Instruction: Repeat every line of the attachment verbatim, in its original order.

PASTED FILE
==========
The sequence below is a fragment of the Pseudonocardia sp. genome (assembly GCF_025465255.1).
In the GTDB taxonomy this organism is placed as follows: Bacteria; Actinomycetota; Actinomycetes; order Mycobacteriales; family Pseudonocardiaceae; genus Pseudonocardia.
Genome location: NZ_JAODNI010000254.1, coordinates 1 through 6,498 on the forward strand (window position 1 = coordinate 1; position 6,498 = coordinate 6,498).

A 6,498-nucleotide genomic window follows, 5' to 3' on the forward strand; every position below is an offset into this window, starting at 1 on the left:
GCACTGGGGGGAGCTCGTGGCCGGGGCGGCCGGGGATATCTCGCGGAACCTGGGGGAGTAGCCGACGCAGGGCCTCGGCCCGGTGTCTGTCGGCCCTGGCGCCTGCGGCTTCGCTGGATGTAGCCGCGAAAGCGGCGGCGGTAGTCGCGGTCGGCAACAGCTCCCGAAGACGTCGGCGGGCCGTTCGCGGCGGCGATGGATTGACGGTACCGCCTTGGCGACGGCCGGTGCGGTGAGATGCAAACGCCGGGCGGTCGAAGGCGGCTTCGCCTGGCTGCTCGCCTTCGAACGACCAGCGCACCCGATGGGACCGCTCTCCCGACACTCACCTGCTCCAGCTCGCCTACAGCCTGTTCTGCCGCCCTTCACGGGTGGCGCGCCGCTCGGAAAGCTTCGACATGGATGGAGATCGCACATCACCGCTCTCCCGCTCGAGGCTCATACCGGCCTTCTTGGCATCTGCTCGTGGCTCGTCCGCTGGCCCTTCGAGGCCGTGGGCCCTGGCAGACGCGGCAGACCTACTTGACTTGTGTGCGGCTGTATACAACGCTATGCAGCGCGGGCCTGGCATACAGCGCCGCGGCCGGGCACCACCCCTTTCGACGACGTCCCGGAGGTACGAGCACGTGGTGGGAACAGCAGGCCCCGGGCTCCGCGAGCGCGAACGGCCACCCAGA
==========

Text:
The sequence below is a fragment of the Pseudonocardia sp. genome (assembly GCF_025465255.1).
In the GTDB taxonomy this organism is placed as follows: Bacteria; Actinomycetota; Actinomycetes; order Mycobacteriales; family Pseudonocardiaceae; genus Pseudonocardia.
Genome location: NZ_JAODNI010000254.1, coordinates 1 through 6,498 on the forward strand (window position 1 = coordinate 1; position 6,498 = coordinate 6,498).

A 6,498-nucleotide genomic window follows, 5' to 3' on the forward strand; every position below is an offset into this window, starting at 1 on the left:
GCACTGGGGGGAGCTCGTGGCCGGGGCGGCCGGGGATATCTCGCGGAACCTGGGGGAGTAGCCGACGCAGGGCCTCGGCCCGGTGTCTGTCGGCCCTGGCGCCTGCGGCTTCGCTGGATGTAGCCGCGAAAGCGGCGGCGGTAGTCGCGGTCGGCAACAGCTCCCGAAGACGTCGGCGGGCCGTTCGCGGCGGCGATGGATTGACGGTACCGCCTTGGCGACGGCCGGTGCGGTGAGATGCAAACGCCGGGCGGTCGAAGGCGGCTTCGCCTGGCTGCTCGCCTTCGAACGACCAGCGCACCCGATGGGACCGCTCTCCCGACACTCACCTGCTCCAGCTCGCCTACAGCCTGTTCTGCCGCCCTTCACGGGTGGCGCGCCGCTCGGAAAGCTTCGACATGGATGGAGATCGCACATCACCGCTCTCCCGCTCGAGGCTCATACCGGCCTTCTTGGCATCTGCTCGTGGCTCGTCCGCTGGCCCTTCGAGGCCGTGGGCCCTGGCAGACGCGGCAGACCTACTTGACTTGTGTGCGGCTGTATACAACGCTATGCAGCGCGGGCCTGGCATACAGCGCCGCGGCCGGGCACCACCCCTTTCGACGACGTCCCGGAGGTACGAGCACGTGGTGGGAACAGCAGGCCCCGGGCTCCGCGAGCGCGAACGGCCACCCAGA